The third book of the Dark Tower series finds Roland, Eddie, and Susannah (the synthesis of Detta/Odetta) making their way through Roland's world, which, as the reader now knows, is a place that has "moved on". For reasons no one understands, the threads of reality are coming undone, and time and space no longer function quite as they once did.
There's also a plot concerning a temporal paradox around the boy, Jake, which Roland’s actions created in the last book. Thus, we spend a segment of the novel in 1977 New York City, where Jake, given a second chance at life, realizes that a strange force is pulling him away from his ordinary existence.
Hopefully, you don't find the mystical stuff too annoying, because there's a lot of it here. King's heroes are strongly affected by insights and visions that conveniently pop into their minds at the right time, thanks to “ka” (a kind of force of destiny).
If the first half of the book drags a little while we wait for Jake to depart New York, it becomes more exciting once the fellowship of the Dark Tower sets off through Midworld. The carnival of horrors that King invents -- giant, cyborg monsters, succubus demons, a haunted house that comes to life, a decaying metropolis occupied by vile post-apocalypse gangs, an evil, sentient train with a taste for riddles -- is somewhat campy, but the man has the lurid imagination and storytelling gifts to pull it off. Though he borrows from every idea in sight, from the Wizard of Oz to The Road Warrior to Tolkien to T.S. Eliot's The Wasteland to 2001, there's an appealing earnestness to it, a sense of the author paying homage to a greater literary metaverse. There's even a blink-and-you-might-miss-it homage to Cormac McCarthy's Blood Meridian (in a later book).
Though not without flaws (mainly King's wordiness), this series has a little bit of everything in it, and the characters come to feel as familiar as old slippers. Where's the TV miniseries? At this point, if you're not hooked on the quest of Roland and his friends to find the Dark Tower, it's probably not for you. Part Four, after resolving the cliff-hanger that ends this book, will spend most of its pages digging into Roland's backstory. Despite the detour, that one was probably my favorite.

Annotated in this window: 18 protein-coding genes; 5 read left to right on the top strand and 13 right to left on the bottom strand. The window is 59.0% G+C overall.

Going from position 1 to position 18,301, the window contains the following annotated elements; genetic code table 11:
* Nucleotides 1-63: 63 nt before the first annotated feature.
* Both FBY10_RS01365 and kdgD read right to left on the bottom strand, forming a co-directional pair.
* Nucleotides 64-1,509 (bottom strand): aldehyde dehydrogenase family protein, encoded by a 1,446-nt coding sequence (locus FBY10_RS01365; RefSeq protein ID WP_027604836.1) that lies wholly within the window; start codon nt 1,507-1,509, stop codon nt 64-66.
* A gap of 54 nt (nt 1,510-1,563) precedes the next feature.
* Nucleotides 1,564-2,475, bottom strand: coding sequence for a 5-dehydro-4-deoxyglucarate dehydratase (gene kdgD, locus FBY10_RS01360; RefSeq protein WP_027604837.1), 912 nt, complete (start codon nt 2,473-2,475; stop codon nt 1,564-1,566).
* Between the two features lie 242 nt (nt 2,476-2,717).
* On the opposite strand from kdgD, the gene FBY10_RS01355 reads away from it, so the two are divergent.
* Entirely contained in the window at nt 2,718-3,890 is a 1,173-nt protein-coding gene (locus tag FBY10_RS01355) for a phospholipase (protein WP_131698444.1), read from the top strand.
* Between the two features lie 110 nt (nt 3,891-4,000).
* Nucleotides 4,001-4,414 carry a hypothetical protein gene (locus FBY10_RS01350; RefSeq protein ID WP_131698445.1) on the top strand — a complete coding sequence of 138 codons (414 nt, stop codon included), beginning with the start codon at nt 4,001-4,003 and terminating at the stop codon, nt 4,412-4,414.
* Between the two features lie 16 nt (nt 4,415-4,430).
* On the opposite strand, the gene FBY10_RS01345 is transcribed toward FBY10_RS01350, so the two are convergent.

I'll let you know how it holds up.
Really great. Definitely listen or read the first two though. Drawing of the three has always been my first favourite though. The narrator can be a little repetitive in his tone and speaks like everything is ominous. It fits in the book but sometimes it can seem a little ridiculous. Too bad the narrator of the first book couldn't do the others. But he does a pretty good job nonetheless.
If you've made it this far, there is no stopping. Wizard and Glass is the best book in the series, this one a close second. Press on.
I'm not a fan of spoilers so I am reviewing the listening experience rather than the content. At first I was annoyed by his theatrical voice, but as he began to differentiate the character voices he brought the story to life. I find some of the repeated sayings of the characters getting stuck in my head because of the way he performed them. I also remembered details more easily and differentiated between who was speaking quickly and without question. I hope that he is also the voice of the next book in the series.
I think that had a read this book myself I would not have enjoyed it as thoroughly and that is saying something because I LOVE to read.